Poxviruses include a large family of DNA viruses capable of infecting and causing disease in humans. While the most notorious member variola, the causative agent of smallpox, was eradicated from natural infection, there are still concerns about a clandestine release during a biological attack. In addition, monkeypox and other members of the family have raised concern about epizootic infections that are capable of causing epidemic. Poxviruses produce two infectious forms, intracellular mature virus (IMV) and extracellular virus (EV). While IMV make up the majority of progeny, WV is required for efficient cell-to-cell spread and systemic infection. EV are formed by the intracellular envelopment of IMV. Their formation occurs in the cytoplasm of infected cells and only 8 proteins encoded by the virus are known to be unique to the WV form. The long-term goal of this project is to understand the molecular mechanisms employed by orthopoxoviruses to form, transport, and release infectious WV. The immediate goal of this application is to understand what regulates the transition of IMV to EV. Our hypothesis is that the virus encodes a molecular switch that gradually accumulates to sufficient quantities to block the formation of EV thus allowing the accumulation of IMV.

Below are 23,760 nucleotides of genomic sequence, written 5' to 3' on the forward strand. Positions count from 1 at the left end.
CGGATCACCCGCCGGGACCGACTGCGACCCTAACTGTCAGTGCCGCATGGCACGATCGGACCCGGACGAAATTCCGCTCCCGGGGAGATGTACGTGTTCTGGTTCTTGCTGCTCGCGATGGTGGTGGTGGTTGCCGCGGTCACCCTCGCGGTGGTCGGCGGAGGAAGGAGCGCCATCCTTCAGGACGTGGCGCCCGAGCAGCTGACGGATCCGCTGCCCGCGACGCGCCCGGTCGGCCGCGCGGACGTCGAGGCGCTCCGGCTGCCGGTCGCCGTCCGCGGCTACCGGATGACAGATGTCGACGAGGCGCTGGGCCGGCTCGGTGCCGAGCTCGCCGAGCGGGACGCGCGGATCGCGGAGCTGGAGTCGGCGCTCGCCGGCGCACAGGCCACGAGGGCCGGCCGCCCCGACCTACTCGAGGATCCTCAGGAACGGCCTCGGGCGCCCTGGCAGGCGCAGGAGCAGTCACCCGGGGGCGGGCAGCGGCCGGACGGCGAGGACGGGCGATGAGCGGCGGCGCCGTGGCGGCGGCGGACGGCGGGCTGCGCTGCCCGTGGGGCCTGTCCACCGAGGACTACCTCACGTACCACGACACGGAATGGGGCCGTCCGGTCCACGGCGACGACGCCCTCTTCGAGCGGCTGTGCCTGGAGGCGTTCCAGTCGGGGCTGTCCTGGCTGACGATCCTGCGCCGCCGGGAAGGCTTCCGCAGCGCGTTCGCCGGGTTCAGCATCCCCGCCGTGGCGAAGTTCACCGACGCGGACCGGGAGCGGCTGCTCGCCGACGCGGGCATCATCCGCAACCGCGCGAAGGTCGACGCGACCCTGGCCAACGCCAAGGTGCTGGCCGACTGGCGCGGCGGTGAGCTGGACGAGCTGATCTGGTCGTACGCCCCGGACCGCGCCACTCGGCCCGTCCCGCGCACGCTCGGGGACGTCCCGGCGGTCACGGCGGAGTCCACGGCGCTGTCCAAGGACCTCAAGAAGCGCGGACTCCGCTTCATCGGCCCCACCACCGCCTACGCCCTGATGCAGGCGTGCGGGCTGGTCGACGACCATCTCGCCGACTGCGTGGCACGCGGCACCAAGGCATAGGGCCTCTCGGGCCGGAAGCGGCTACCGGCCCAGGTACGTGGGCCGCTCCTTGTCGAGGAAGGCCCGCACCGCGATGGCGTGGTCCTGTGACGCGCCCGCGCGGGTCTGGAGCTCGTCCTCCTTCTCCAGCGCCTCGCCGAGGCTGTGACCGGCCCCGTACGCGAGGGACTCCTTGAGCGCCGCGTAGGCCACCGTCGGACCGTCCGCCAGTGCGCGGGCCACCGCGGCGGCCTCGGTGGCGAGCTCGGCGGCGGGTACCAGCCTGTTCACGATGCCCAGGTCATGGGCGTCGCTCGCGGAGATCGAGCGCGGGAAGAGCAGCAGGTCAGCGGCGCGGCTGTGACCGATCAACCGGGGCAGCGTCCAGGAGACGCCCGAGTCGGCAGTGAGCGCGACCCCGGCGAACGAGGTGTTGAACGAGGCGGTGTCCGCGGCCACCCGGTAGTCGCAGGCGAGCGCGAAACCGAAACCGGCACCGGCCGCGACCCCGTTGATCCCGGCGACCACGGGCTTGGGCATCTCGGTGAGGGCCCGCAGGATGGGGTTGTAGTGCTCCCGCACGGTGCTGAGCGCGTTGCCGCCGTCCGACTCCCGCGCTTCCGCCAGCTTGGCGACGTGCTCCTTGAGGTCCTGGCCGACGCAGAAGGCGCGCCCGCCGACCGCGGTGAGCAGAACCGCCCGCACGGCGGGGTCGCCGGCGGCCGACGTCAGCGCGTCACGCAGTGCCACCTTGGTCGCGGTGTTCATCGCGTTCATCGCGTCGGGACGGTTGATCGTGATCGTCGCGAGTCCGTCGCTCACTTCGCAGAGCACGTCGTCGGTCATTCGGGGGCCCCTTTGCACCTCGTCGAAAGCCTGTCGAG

Our specific aims are;1) Investigation of the temporal relationship of the IMV-EV transition, 2) Perform a genetic screen for proteins involved in EV formation/inhibition. The results obtained will provide greater insight into the molecular mechanism poxviruses use to regulate the formation of the two forms of infectious virions and give us a better understanding of poxvirus morphogenesis and egress.
Even though natural occurring smallpox was eradicated, concern for orthopoxviruses, ranging from a clandestine release of smallpox to outbreaks of epizootic infections such as monkeypox, still exist. Understanding the biology of poxviruses is still a priority not only for preventing epidemics but also for understanding basic mechanisms of biology. The results from this study will provide new insights into poxvirus infections, which will provide new targets for antivirals and treatments against their infections.
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